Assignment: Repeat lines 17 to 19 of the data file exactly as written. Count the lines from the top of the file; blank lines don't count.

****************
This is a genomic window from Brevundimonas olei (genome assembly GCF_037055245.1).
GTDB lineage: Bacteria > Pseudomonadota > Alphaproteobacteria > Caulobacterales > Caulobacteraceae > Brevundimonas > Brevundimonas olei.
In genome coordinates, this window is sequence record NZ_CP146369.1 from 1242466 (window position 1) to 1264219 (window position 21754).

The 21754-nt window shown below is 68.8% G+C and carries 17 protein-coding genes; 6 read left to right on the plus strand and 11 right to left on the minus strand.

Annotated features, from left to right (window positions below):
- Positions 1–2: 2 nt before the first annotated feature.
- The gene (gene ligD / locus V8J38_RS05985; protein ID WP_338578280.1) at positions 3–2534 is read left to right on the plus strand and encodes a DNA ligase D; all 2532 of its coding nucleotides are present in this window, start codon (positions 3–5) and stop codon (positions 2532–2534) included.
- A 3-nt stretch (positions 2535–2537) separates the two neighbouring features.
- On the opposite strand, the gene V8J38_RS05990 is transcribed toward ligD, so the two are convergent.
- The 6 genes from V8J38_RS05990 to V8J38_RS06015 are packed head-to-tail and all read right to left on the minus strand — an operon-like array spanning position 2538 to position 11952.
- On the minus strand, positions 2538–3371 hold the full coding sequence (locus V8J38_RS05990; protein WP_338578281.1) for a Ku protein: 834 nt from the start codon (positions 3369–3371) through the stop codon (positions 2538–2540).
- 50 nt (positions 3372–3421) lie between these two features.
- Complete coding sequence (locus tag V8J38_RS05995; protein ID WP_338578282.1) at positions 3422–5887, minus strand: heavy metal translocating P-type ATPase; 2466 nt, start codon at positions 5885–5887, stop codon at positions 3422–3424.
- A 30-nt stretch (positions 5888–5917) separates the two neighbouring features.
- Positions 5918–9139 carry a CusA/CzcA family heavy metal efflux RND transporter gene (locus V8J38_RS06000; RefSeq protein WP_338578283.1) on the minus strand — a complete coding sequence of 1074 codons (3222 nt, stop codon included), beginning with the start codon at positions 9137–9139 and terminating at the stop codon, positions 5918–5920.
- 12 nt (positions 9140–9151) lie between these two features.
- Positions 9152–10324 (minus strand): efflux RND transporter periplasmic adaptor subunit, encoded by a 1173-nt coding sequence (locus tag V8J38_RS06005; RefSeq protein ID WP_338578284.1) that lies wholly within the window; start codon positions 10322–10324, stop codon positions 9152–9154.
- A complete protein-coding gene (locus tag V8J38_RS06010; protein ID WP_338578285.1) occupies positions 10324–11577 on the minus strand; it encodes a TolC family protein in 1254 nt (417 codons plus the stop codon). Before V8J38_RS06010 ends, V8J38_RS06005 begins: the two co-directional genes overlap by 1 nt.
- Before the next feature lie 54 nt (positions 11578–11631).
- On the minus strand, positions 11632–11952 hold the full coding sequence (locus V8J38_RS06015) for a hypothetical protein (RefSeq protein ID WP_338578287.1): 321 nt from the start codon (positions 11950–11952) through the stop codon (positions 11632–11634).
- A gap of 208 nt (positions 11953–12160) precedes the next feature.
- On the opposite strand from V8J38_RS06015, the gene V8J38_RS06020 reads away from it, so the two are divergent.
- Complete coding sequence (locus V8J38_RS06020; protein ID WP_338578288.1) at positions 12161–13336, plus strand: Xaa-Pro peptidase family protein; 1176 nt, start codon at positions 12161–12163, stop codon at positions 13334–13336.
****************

- Positions 9152–10324 (minus strand): efflux RND transporter periplasmic adaptor subunit, encoded by a 1173-nt coding sequence (locus tag V8J38_RS06005; RefSeq protein ID WP_338578284.1) that lies wholly within the window; start codon positions 10322–10324, stop codon positions 9152–9154.
- A complete protein-coding gene (locus tag V8J38_RS06010; protein ID WP_338578285.1) occupies positions 10324–11577 on the minus strand; it encodes a TolC family protein in 1254 nt (417 codons plus the stop codon). Before V8J38_RS06010 ends, V8J38_RS06005 begins: the two co-directional genes overlap by 1 nt.
- Before the next feature lie 54 nt (positions 11578–11631).